Monika Mary Nightingale: An Extraordinary Woman

"Much beloved she gave herself for others during the Great War".

Monika Mary Nightingale was 14 at the time of the 1911 census.  She lived with her mother, father and her little 6-year-old brother Bernard in a house on Sutton Common Road.  Her father, Frederick, was a Bank Clerk working for the National Bank and her mother, Mary, was a housewife.   They had named their house Luscinia which is a play on their surname as Luscinia is the genus of birds to which the nightingale belongs.  The family had lived previously at Rose Cottage on the Green at Benhilton when they had first moved to Sutton in 1893.

Monika had been called 'Nonnie' when she was little and that's the name she gave the census taker when they came to the house when she was 4.

Monika had another brother called Cyril Frederick Brock Nightingale who was 3 years older than her.  By the time of the 1911 census he had left home and was living elsewhere.

During the Great War (1914-1918), large numbers of women were recruited into jobs vacated by men who had gone to fight in the war. New jobs were also created as part of the war effort, for example in munitions factories.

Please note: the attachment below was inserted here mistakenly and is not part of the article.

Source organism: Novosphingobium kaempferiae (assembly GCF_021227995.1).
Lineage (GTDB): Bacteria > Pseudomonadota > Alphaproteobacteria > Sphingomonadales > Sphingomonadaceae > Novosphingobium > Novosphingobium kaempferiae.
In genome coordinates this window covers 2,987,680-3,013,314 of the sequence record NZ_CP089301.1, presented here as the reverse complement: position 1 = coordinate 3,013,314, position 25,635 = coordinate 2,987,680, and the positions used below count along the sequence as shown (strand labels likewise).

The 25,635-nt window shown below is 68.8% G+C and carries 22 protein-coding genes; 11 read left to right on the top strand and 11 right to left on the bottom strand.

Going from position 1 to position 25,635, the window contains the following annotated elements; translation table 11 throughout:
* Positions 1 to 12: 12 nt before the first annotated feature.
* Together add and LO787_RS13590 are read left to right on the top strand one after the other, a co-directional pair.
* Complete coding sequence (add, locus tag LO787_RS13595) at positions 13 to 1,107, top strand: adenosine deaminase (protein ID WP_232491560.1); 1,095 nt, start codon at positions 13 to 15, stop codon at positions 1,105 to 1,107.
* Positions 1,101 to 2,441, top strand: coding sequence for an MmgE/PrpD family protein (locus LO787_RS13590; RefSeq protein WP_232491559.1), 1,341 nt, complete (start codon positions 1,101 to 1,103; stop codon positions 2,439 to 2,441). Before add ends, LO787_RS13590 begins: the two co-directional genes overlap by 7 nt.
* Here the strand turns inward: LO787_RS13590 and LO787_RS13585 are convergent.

Though there was initial resistance to hiring women for what was seen as 'men's work', the introduction of conscription in 1916 made the need for women workers urgent. Around this time, the government began coordinating the employment of women through campaigns and recruitment drives.

More than a million women took the chance to join the workforce. They worked across the economy - from tram drivers and train cleaners, to postal workers and police patrols.

In 1914 the seventeen-year-old Monika Nightingale would have had every expectation and opportunity to be of service to her country.

1918 saw the advent of votes for women and even as men returned home from the war and displaced women from the roles that they had occupied a fundamental shift had taken place in society.  But this was not a change that Monika would be able to enjoy.

Spanish Flu

I had a little bird 
Its name was Enza 
I opened the window, 
And in-flu-enza.

The influenza pandemic of 1918-19 claimed the lives of between 20 and 40 million people around the world, at least three times the number killed in the war.

The flu reached London in the June of 1918.  Unlike ordinary seasonal flu, which was worst in the elderly, weak and sick, the new illness disproportionately struck those aged 20 to 30. Young adults with the strongest immune systems were, unexpectedly, the most vulnerable.

Monika died on Christmas day in 1919.    The quotation on the plaque that commemorates her is an adaptation from Revelation 14:13  

"And I heard a voice from heaven saying unto me, Write, Blessed are the dead which die in the Lord from henceforth: Yea, saith the Spirit, that they may rest from their labours; and their works do follow them."